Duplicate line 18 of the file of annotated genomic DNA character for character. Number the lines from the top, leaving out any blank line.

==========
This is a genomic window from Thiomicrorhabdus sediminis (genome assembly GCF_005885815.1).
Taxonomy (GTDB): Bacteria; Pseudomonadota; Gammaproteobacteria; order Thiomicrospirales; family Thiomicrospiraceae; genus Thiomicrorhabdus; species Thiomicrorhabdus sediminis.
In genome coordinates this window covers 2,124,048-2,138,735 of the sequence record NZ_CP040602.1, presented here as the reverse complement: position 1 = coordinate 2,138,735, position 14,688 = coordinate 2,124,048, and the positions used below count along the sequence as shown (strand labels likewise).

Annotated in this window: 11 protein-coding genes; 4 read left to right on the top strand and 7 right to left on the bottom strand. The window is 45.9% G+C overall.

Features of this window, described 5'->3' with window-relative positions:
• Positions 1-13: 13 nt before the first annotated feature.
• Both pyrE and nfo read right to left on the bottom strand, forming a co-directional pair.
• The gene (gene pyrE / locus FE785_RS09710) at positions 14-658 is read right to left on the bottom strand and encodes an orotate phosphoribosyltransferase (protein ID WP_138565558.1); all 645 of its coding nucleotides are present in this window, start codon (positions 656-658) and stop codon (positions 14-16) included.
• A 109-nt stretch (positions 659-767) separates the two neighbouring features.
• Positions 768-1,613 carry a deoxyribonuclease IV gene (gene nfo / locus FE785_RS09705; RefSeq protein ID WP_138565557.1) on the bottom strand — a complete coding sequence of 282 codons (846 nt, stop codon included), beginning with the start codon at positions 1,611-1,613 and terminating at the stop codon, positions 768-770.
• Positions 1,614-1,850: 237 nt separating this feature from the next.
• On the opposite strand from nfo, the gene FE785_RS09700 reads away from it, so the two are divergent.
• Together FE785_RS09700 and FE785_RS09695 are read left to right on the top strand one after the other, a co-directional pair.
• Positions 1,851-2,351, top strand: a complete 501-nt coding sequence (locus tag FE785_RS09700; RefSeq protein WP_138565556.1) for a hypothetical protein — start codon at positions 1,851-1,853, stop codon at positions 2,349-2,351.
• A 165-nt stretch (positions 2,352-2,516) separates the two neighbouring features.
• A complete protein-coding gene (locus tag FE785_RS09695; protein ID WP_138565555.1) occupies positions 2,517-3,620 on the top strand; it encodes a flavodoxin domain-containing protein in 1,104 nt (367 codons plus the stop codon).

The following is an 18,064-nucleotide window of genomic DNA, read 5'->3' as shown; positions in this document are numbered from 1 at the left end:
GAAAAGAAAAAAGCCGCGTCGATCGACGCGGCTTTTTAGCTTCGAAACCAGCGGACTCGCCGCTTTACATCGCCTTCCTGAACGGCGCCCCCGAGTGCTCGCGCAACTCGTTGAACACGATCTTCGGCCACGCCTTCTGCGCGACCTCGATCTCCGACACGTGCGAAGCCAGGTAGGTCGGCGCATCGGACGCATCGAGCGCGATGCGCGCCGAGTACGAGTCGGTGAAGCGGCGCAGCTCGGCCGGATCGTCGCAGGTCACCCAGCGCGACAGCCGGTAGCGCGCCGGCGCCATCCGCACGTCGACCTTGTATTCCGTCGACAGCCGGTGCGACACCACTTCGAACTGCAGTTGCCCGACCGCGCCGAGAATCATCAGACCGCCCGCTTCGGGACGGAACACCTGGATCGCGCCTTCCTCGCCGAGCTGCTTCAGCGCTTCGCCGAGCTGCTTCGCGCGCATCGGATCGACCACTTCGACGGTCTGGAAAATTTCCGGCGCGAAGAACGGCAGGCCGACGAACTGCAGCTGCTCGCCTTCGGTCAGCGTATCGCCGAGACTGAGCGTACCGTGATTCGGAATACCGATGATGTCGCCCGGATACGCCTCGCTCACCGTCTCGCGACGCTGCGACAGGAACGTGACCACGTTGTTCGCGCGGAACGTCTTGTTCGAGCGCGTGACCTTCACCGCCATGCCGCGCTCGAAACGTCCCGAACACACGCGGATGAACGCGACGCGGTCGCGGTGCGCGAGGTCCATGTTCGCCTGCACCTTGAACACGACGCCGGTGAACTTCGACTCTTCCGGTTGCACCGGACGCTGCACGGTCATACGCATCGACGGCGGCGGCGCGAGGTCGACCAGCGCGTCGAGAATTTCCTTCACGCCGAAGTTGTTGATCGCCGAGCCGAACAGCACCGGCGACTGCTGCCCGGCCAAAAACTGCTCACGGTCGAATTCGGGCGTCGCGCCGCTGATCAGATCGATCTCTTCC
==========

GAAAAGAAAAAAGCCGCGTCGATCGACGCGGCTTTTTAGCTTCGAAACCAGCGGACTCGCCGCTTTACATCGCCTTCCTGAACGGCGCCCCCGAGTGCTCGCGCAACTCGTTGAACACGATCTTCGGCCACGCCTTCTGCGCGACCTCGATCTCCGACACGTGCGAAGCCAGGTAGGTCGGCGCATCGGACGCATCGAGCGCGATGCGCGCCGAGTACGAGTCGGTGAAGCGGCGCAGCTCGGCCGGATCGTCGCAGGTCACCCAGCGCGACAGCCGGTAGCGCGCCGGCGCCATCCGCACGTCGACCTTGTATTCCGTCGACAGCCGGTGCGACACCACTTCGAACTGCAGTTGCCCGACCGCGCCGAGAATCATCAGACCGCCCGCTTCGGGACGGAACACCTGGATCGCGCCTTCCTCGCCGAGCTGCTTCAGCGCTTCGCCGAGCTGCTTCGCGCGCATCGGATCGACCACTTCGACGGTCTGGAAAATTTCCGGCGCGAAGAACGGCAGGCCGACGAACTGCAGCTGCTCGCCTTCGGTCAGCGTATCGCCGAGACTGAGCGTACCGTGATTCGGAATACCGATGATGTCGCCCGGATACGCCTCGCTCACCGTCTCGCGACGCTGCGACAGGAACGTGACCACGTTGTTCGCGCGGAACGTCTTGTTCGAGCGCGTGACCTTCACCGCCATGCCGCGCTCGAAACGTCCCGAACACACGCGGATGAACGCGACGCGGTCGCGGTGCGCGAGGTCCATGTTCGCCTGCACCTTGAACACGACGCCGGTGAACTTCGACTCTTCCGGTTGCACCGGACGCTGCACGGTCATACGCATCGACGGCGGCGGCGCGAGGTCGACCAGCGCGTCGAGAATTTCCTTCACGCCGAAGTTGTTGATCGCCGAGCCGAACAGCACCGGCGACTGCTGCCCGGCCAAAAACTGCTCACGGTCGAATTCGGGCGTCGCGCCGCTGATCAGATCGATCTCTTCC